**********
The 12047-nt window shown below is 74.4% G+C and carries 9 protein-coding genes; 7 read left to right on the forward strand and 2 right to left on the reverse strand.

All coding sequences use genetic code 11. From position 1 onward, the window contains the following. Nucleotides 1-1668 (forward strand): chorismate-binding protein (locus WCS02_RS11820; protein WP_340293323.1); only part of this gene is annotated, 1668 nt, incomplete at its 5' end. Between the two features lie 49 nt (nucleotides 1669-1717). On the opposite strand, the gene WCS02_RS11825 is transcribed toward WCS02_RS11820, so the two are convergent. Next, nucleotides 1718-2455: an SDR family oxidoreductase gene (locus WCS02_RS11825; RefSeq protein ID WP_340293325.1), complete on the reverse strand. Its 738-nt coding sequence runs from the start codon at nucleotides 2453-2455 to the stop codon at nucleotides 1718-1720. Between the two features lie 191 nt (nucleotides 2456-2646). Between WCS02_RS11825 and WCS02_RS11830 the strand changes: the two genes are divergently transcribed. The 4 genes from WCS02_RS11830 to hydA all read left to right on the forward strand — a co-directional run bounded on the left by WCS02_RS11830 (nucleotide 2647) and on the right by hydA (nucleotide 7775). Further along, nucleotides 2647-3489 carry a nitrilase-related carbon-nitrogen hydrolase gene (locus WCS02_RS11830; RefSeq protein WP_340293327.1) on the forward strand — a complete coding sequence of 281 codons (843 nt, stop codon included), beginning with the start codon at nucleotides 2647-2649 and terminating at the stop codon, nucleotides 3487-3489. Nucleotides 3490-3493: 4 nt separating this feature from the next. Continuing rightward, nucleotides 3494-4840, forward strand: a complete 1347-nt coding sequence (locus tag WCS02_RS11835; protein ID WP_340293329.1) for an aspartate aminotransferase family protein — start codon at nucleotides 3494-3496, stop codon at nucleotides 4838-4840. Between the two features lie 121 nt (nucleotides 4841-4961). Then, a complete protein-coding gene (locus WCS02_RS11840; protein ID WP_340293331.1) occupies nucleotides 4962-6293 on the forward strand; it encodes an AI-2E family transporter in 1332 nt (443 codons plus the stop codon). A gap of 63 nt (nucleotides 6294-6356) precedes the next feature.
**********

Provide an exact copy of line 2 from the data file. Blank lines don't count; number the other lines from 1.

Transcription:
All coding sequences use genetic code 11. From position 1 onward, the window contains the following. Nucleotides 1-1668 (forward strand): chorismate-binding protein (locus WCS02_RS11820; protein WP_340293323.1); only part of this gene is annotated, 1668 nt, incomplete at its 5' end. Between the two features lie 49 nt (nucleotides 1669-1717). On the opposite strand, the gene WCS02_RS11825 is transcribed toward WCS02_RS11820, so the two are convergent. Next, nucleotides 1718-2455: an SDR family oxidoreductase gene (locus WCS02_RS11825; RefSeq protein ID WP_340293325.1), complete on the reverse strand. Its 738-nt coding sequence runs from the start codon at nucleotides 2453-2455 to the stop codon at nucleotides 1718-1720. Between the two features lie 191 nt (nucleotides 2456-2646). Between WCS02_RS11825 and WCS02_RS11830 the strand changes: the two genes are divergently transcribed. The 4 genes from WCS02_RS11830 to hydA all read left to right on the forward strand — a co-directional run bounded on the left by WCS02_RS11830 (nucleotide 2647) and on the right by hydA (nucleotide 7775). Further along, nucleotides 2647-3489 carry a nitrilase-related carbon-nitrogen hydrolase gene (locus WCS02_RS11830; RefSeq protein WP_340293327.1) on the forward strand — a complete coding sequence of 281 codons (843 nt, stop codon included), beginning with the start codon at nucleotides 2647-2649 and terminating at the stop codon, nucleotides 3487-3489. Nucleotides 3490-3493: 4 nt separating this feature from the next. Continuing rightward, nucleotides 3494-4840, forward strand: a complete 1347-nt coding sequence (locus tag WCS02_RS11835; protein ID WP_340293329.1) for an aspartate aminotransferase family protein — start codon at nucleotides 3494-3496, stop codon at nucleotides 4838-4840. Between the two features lie 121 nt (nucleotides 4841-4961). Then, a complete protein-coding gene (locus WCS02_RS11840; protein ID WP_340293331.1) occupies nucleotides 4962-6293 on the forward strand; it encodes an AI-2E family transporter in 1332 nt (443 codons plus the stop codon). A gap of 63 nt (nucleotides 6294-6356) precedes the next feature.